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of his age.
of the Garter. The Government both of Ireland and Wales, which was never before nor since united in one person, he continued to hold for upwards of 20 years. Sir Henry Sidney was one of the most eminent Statesmen in an age celebrated for producing great men in that department; of unblemished honour, and of the strictest integrity; unable, after a life spent in the service of three sovereigns, and in employments where ample fortunes may, and have been acquired, to give a small portion of 2000 pounds to bis daughter, upon her marriage, or to reward his faithful secretary for his services. He was removed from the government of Ireland in 1578, but retained that of Wales until his death, which happened at Ludlow Castle, May 5th, 1586, in the 57th
Greatly indebted as Sir Philip Sidney must have been to the instruction and example of such a father, he was probably even under greater obligations to his excellent mother. This lady, highly born, and carefully instructed, as the ladies of that age were--and as ladies should be in every age-in polite learning, possessed a mind and spirit equal to her illustrious birth. Warned by the fearful example in her family, she shrunk from public life, and sought happiness where it was more likely to be found, in the careful discharge of the retied and domestic duties. She was the first instructor of her son, and formed his infant mind to that love of virtue and noble actions, which afterwards rendered him so illustrious in his life time, and has embalmed his memory every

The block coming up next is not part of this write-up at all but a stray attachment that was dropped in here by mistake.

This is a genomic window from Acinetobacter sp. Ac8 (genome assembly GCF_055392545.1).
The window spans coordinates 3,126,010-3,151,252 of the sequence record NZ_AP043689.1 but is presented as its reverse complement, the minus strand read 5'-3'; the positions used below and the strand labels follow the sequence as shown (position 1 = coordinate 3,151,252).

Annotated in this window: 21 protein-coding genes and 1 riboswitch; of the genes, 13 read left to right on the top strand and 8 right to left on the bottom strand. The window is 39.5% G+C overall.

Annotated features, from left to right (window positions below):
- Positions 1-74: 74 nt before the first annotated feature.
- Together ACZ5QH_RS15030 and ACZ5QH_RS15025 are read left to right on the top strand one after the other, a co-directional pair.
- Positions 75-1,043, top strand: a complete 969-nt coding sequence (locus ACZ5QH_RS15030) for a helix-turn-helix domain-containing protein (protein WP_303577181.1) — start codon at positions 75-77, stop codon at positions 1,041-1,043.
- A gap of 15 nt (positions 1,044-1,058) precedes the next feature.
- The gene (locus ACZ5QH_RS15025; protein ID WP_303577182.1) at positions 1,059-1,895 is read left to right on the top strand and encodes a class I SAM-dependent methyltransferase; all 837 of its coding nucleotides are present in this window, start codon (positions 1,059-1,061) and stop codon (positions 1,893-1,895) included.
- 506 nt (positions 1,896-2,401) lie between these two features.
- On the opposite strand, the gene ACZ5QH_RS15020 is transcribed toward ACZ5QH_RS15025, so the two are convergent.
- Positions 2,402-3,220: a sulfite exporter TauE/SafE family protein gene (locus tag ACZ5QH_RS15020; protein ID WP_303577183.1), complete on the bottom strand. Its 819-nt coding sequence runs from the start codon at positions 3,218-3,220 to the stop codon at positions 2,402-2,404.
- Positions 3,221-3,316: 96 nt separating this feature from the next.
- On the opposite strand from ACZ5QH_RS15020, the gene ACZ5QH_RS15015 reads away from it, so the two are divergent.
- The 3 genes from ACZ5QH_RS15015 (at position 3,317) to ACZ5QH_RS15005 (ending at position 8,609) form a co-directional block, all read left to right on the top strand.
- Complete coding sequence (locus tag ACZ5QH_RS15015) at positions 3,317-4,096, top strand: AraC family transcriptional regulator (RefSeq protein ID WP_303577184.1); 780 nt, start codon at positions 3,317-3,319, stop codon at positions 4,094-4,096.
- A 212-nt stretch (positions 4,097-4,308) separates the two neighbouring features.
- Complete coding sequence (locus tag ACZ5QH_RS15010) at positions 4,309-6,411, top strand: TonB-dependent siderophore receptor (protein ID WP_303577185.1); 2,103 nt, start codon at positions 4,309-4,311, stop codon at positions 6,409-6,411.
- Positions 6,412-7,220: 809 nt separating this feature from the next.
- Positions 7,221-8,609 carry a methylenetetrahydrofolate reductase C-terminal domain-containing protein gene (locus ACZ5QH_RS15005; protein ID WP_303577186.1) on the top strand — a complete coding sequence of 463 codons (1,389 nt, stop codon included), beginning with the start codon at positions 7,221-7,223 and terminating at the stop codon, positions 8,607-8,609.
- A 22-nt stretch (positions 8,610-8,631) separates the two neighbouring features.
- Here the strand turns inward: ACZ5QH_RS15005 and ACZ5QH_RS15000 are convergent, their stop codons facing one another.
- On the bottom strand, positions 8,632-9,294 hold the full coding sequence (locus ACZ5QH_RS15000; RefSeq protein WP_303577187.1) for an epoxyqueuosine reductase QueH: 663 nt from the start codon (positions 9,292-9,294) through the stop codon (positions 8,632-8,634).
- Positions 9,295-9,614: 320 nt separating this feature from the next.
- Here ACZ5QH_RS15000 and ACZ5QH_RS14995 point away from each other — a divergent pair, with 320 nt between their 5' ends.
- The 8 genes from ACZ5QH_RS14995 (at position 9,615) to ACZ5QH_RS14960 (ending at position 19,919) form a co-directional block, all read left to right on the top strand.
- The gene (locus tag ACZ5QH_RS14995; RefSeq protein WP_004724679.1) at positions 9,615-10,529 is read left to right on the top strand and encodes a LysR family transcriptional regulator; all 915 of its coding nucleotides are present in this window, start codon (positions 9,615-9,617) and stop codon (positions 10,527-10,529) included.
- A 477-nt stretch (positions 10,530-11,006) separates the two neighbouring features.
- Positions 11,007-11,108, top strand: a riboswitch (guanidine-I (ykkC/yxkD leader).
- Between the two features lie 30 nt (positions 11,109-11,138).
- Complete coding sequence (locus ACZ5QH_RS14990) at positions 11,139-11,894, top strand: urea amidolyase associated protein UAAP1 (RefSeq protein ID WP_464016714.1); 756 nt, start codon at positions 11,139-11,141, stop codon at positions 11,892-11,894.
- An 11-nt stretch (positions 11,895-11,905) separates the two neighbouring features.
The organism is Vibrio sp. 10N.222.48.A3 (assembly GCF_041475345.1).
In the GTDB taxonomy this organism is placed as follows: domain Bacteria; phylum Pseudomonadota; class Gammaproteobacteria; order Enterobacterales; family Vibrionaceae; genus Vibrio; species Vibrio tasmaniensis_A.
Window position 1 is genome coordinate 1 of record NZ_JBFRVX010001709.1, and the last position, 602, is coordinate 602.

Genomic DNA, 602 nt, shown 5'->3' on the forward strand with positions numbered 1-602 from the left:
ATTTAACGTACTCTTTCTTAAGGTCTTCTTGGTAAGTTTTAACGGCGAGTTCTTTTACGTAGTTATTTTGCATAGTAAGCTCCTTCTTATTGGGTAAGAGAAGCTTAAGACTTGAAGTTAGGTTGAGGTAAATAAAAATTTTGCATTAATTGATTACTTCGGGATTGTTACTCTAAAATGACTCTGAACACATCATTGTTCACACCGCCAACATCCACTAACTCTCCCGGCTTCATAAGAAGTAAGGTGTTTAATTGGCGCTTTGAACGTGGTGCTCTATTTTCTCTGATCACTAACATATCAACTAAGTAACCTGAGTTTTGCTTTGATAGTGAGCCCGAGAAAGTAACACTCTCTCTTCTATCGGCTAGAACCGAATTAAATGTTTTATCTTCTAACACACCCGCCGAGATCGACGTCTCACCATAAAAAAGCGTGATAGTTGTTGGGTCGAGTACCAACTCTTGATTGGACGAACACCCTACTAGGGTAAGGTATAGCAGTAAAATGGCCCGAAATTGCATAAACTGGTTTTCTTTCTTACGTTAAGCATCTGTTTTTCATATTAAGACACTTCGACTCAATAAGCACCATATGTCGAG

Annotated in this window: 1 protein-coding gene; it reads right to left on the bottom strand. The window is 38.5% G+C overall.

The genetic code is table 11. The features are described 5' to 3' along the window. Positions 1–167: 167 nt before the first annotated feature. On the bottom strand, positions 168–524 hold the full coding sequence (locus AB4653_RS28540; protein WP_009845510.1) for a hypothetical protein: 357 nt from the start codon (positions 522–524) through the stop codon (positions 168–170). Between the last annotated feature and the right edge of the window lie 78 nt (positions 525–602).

From his mother's care, the young
Philip was removed to a school at Shrewsbury, which was probably selected from its vicinity to Ludlow Castle, the residence of his father, as Governor of
Wales. He was an instance of early proficiency in mental attainments. Sir Fulke Greville says, “though I lived with him, and knew him from a child, yet I never knew him other than a man, with such a steadiness of mind, lovely and familiar gravity, as carried grace and reverence above his years.” At the age of twelve years he addressed his father in two letters, written in Latin and French. His father's answer, which is a valuable record of paternal solicitude, contains a compendium of excellent advice and instruction, but is, too long for insertion in this place.
In the year 1569, Sir Philip Sidney was removed to Oxford, and entered of Christ Church College; and he afterwards, according to the custom of that age, passed some time at the sister University. During this period, “such," says Fuller, “was his aptitude for learning, that he could never be fed fast enough therewith, and so quick and strong his digestion, that he soon tunned it to wholesome nourishment, and thrived healthfully thereon.”